900 State Street
Salem, Oregon 97301
The nature of majority–minority relations in society are explored with a focus on the causes and consequences of prejudice, discrimination and racism, with special attention on the increasing importance of institutionalized racism in contemporary American society. Attention is also paid to how race relations have changed over time and the differences in the experiences of immigrant and racial minorities. Studies on race relations are explored from a variety of theoretical perspectives. Freshmen and Sophomores only.
Mode of Inquiry: Understanding Society.
This course provides the flexibility to offer introductory topics of interest in American Ethnic Studies. The course may study a particular topic within American Ethnic Studies, or offer a survey of topics within American Ethnic Studies. Prerequisite: Closed to junior and seniors, except by consent of instructor.
This course examines the historical, political and social dynamics of race and ethnicity in the United States. It investigates the creation and effects of these social concepts on the experiences, identities and relations of various peoples, as well as the culture and structures of society. The course will focus on the various ways race and ethnicity are recreated in society, particularly by the media, and the way these "social constructions" perpetuate privilege and social inequality. It will critically investigate the myths and contradictions of race and ethnicity, and will attempt to understand what purposes they serve in a "color-bound" contemporary U.S. society. Understanding Society.
Prerequisite: Freshmen and Sophomores only or consent of instructor.
This course offers a survey of the dynamic, changing cultures of Native North America, from the time of the first peopling of the continent to the present day. The approach emphasizes the diversity of these cultures, as well as the complexity of the relationships between Native American and non-native peoples. Particular attention given to Oregon and the Northwest.
Mode of Inquiry: Thinking Historically; Understanding Society; Indigenous Peoples and Cultures Cluster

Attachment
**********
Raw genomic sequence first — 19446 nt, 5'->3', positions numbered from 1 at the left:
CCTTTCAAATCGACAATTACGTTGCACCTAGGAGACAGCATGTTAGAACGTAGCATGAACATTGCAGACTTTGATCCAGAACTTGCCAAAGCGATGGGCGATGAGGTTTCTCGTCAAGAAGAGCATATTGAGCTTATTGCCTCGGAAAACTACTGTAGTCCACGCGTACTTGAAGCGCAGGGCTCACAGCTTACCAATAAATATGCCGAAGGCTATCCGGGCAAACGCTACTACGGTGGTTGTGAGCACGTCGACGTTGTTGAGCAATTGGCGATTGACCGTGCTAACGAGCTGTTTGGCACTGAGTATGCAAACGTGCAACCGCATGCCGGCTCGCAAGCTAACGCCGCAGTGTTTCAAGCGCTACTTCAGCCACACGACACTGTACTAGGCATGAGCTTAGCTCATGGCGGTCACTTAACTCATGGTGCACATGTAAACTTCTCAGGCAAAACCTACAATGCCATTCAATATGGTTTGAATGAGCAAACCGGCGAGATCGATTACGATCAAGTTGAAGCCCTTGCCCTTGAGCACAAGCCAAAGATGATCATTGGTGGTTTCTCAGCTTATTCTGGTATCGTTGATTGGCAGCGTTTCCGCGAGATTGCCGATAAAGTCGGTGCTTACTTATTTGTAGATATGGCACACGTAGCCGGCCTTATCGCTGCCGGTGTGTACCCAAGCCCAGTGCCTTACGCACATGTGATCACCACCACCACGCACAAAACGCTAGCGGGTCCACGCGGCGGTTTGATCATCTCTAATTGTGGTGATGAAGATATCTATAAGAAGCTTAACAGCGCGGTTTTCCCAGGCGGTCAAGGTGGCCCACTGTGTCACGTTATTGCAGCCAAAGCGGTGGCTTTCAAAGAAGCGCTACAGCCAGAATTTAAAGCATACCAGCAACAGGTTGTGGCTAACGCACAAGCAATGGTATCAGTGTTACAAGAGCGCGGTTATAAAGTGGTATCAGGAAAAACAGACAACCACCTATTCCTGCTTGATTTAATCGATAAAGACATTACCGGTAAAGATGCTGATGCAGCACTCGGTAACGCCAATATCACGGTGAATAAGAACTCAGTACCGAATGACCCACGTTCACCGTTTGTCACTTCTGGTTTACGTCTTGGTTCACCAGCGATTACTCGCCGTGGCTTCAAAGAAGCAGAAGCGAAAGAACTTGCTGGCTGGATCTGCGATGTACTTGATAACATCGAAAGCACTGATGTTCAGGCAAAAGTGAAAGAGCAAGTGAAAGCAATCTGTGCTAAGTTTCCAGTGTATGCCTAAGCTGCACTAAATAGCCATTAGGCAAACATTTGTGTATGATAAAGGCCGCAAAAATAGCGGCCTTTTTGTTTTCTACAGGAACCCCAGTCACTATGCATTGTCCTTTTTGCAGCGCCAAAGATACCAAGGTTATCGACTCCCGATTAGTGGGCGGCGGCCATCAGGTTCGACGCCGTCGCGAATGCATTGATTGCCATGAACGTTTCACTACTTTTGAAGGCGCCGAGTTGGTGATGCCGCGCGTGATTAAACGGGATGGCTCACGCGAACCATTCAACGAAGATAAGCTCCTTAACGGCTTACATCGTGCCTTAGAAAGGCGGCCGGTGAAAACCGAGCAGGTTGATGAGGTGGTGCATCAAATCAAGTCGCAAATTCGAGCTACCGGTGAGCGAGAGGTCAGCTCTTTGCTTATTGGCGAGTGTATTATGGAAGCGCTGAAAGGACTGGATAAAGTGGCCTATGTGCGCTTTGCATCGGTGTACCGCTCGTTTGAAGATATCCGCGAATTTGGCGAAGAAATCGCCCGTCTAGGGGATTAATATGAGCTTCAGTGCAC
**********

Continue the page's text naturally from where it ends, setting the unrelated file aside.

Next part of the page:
Prerequisite: ANTH 150 recommended.
This course is a historical-critical survey of the public discourse of Latino/Latinas in the United States from colonial times to the present. As such, we will focus significantly on such issues as language, establishment of identities, civil rights, immigration, the formation of communities, political participation, and cultural assimilation. In order to accomplish our task we will study the historical context of the discourse, prominent rhetors, and various pieces of discourse. Analyzing the environment out of which discourse springs, contributors to voice, and the arguments, styles, themes, and issues articulated is crucial for understanding Latino/Latina voices in the United States. This course will also count toward the Rhetoric and Media Studies major.
Mode of Inquiry: Analyzing Arguments, Reasons, and Values and Interpreting Texts
This seminar is designed to introduce students to the field of museum anthropology and to the theoretical and practical dimensions of museum studies. As an applied research experience, it offers the opportunity to do hands-on work with the Native American collection and exhibition program at the Hallie Ford Museum of Art. Topics include the application of contemporary anthropological theory to work in museums, particularly in terms of issues of cultural representation, ethics, fieldwork, and museum display. Students will learn and apply skills in collections and archival management, exhibition development, and museum public programming.